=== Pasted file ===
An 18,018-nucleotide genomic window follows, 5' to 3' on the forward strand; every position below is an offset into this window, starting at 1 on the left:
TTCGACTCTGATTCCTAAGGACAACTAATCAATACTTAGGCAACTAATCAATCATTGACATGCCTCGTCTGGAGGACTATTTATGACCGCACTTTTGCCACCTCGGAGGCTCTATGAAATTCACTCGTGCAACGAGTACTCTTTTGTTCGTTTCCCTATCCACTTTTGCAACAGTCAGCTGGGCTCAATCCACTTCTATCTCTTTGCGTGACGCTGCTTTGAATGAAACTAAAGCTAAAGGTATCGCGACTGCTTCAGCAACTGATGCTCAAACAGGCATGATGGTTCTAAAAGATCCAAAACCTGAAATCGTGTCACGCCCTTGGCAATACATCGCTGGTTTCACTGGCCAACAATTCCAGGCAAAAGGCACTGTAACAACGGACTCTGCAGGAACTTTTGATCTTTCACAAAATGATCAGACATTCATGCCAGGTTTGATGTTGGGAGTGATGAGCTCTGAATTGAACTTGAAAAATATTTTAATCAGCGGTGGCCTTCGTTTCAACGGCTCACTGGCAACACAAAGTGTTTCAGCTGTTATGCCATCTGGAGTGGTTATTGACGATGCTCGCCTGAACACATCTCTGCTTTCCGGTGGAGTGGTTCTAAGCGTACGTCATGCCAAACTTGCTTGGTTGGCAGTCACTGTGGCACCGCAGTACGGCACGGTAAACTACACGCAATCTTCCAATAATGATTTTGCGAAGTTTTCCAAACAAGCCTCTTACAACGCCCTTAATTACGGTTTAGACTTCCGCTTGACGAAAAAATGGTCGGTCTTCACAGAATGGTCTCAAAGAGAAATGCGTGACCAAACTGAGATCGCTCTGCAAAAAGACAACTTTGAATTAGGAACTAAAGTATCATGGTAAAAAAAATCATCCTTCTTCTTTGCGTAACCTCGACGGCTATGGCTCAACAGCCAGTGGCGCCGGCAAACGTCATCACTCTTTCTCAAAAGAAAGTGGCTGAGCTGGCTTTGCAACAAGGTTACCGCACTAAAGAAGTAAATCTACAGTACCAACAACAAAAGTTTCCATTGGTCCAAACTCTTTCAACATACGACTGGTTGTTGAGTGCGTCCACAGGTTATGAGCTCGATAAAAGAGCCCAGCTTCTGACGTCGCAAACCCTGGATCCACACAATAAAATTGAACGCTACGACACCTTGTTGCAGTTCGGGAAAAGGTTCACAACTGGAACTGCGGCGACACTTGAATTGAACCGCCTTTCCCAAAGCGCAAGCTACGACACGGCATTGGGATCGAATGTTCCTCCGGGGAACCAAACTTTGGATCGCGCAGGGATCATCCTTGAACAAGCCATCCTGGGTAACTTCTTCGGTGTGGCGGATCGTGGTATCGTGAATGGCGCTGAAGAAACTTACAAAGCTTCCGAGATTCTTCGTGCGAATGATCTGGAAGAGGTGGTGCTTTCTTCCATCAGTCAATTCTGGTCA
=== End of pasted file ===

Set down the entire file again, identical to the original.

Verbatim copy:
An 18,018-nucleotide genomic window follows, 5' to 3' on the forward strand; every position below is an offset into this window, starting at 1 on the left:
TTCGACTCTGATTCCTAAGGACAACTAATCAATACTTAGGCAACTAATCAATCATTGACATGCCTCGTCTGGAGGACTATTTATGACCGCACTTTTGCCACCTCGGAGGCTCTATGAAATTCACTCGTGCAACGAGTACTCTTTTGTTCGTTTCCCTATCCACTTTTGCAACAGTCAGCTGGGCTCAATCCACTTCTATCTCTTTGCGTGACGCTGCTTTGAATGAAACTAAAGCTAAAGGTATCGCGACTGCTTCAGCAACTGATGCTCAAACAGGCATGATGGTTCTAAAAGATCCAAAACCTGAAATCGTGTCACGCCCTTGGCAATACATCGCTGGTTTCACTGGCCAACAATTCCAGGCAAAAGGCACTGTAACAACGGACTCTGCAGGAACTTTTGATCTTTCACAAAATGATCAGACATTCATGCCAGGTTTGATGTTGGGAGTGATGAGCTCTGAATTGAACTTGAAAAATATTTTAATCAGCGGTGGCCTTCGTTTCAACGGCTCACTGGCAACACAAAGTGTTTCAGCTGTTATGCCATCTGGAGTGGTTATTGACGATGCTCGCCTGAACACATCTCTGCTTTCCGGTGGAGTGGTTCTAAGCGTACGTCATGCCAAACTTGCTTGGTTGGCAGTCACTGTGGCACCGCAGTACGGCACGGTAAACTACACGCAATCTTCCAATAATGATTTTGCGAAGTTTTCCAAACAAGCCTCTTACAACGCCCTTAATTACGGTTTAGACTTCCGCTTGACGAAAAAATGGTCGGTCTTCACAGAATGGTCTCAAAGAGAAATGCGTGACCAAACTGAGATCGCTCTGCAAAAAGACAACTTTGAATTAGGAACTAAAGTATCATGGTAAAAAAAATCATCCTTCTTCTTTGCGTAACCTCGACGGCTATGGCTCAACAGCCAGTGGCGCCGGCAAACGTCATCACTCTTTCTCAAAAGAAAGTGGCTGAGCTGGCTTTGCAACAAGGTTACCGCACTAAAGAAGTAAATCTACAGTACCAACAACAAAAGTTTCCATTGGTCCAAACTCTTTCAACATACGACTGGTTGTTGAGTGCGTCCACAGGTTATGAGCTCGATAAAAGAGCCCAGCTTCTGACGTCGCAAACCCTGGATCCACACAATAAAATTGAACGCTACGACACCTTGTTGCAGTTCGGGAAAAGGTTCACAACTGGAACTGCGGCGACACTTGAATTGAACCGCCTTTCCCAAAGCGCAAGCTACGACACGGCATTGGGATCGAATGTTCCTCCGGGGAACCAAACTTTGGATCGCGCAGGGATCATCCTTGAACAAGCCATCCTGGGTAACTTCTTCGGTGTGGCGGATCGTGGTATCGTGAATGGCGCTGAAGAAACTTACAAAGCTTCCGAGATTCTTCGTGCGAATGATCTGGAAGAGGTGGTGCTTTCTTCCATCAGTCAATTCTGGTCA